The EU Court of Justice ruled, on 2 December, in a case that concerns producers' liability for defective products in a context where the complainant had made a mistake in the "classification of producer'" and the legally prescribed "limitation period" for a substitution claim had expired.

Case C-358/08 (Aventis Pasteur SA vs OB) concerned a judgement on the EU directive on liability for defective products. Directive 85/374/EEC provides for a ten-year period for bringing proceedings against the manufacturer of a defective product. The act that implements this directive in the UK authorises the substitution, after that period, of one defendant for another in certain circumstances and in particular where there is a mistake about the identity of the person against whom proceedings should be brought.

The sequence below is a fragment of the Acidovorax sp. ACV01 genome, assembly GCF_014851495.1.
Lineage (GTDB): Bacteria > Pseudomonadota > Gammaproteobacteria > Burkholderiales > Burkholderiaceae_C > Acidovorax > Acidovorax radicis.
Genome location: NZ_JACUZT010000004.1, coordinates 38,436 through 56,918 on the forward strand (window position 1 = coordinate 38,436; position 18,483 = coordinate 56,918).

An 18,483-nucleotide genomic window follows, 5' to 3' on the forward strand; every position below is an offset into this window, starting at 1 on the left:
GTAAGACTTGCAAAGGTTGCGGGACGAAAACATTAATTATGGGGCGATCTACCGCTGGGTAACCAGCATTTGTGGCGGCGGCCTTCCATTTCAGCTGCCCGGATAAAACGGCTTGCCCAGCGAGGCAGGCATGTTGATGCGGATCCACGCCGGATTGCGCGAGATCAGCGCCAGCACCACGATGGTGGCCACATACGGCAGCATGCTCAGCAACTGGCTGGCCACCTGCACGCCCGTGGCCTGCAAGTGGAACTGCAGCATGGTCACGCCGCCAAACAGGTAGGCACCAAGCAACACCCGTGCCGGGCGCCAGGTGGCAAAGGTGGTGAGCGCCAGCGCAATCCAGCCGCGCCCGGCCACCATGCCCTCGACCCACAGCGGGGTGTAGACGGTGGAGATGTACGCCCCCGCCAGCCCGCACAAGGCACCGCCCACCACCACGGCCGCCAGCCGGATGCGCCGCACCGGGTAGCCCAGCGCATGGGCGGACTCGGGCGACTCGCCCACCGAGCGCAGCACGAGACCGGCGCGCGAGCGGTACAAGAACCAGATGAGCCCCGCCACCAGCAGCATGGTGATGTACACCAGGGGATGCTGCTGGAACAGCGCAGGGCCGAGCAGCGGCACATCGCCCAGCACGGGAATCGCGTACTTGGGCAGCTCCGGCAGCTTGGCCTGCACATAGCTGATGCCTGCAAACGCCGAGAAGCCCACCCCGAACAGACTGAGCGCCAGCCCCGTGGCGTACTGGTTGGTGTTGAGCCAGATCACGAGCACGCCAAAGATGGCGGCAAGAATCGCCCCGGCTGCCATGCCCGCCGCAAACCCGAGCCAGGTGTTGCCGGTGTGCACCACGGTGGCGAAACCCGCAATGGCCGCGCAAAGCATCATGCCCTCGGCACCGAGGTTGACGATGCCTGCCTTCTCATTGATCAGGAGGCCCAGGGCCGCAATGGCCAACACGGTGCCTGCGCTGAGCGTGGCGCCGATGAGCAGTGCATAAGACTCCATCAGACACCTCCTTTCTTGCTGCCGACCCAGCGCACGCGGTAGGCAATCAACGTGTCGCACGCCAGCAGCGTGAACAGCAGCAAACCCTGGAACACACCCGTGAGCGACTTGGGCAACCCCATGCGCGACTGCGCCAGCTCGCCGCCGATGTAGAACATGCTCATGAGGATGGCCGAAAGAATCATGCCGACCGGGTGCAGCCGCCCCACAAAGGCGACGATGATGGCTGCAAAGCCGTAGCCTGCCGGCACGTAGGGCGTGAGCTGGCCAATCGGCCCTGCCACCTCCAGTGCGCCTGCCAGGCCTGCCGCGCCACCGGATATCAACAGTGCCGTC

The verdict follows a case between the French company Aventis Pasteur SA, which produces pharmaceutical products, including anti-haemophilus vaccines, and the individual OB, who bought one of these vaccines from a UK distributor. OB suffered severe brain damage subsequent to the administration of a unit of the vaccine at issue.

OB brought "an action for damages" within the ten-year period against the UK distributor of the product (Merieux UK Ltd), but he made a mistake about the name of the manufacturer of the vaccine. When he made a second attempt to sue the company, the ten-year window for bringing action against the producer had already expired. The House of Lords then asked the court whether national law is compatible with the directive concerning "liability for...

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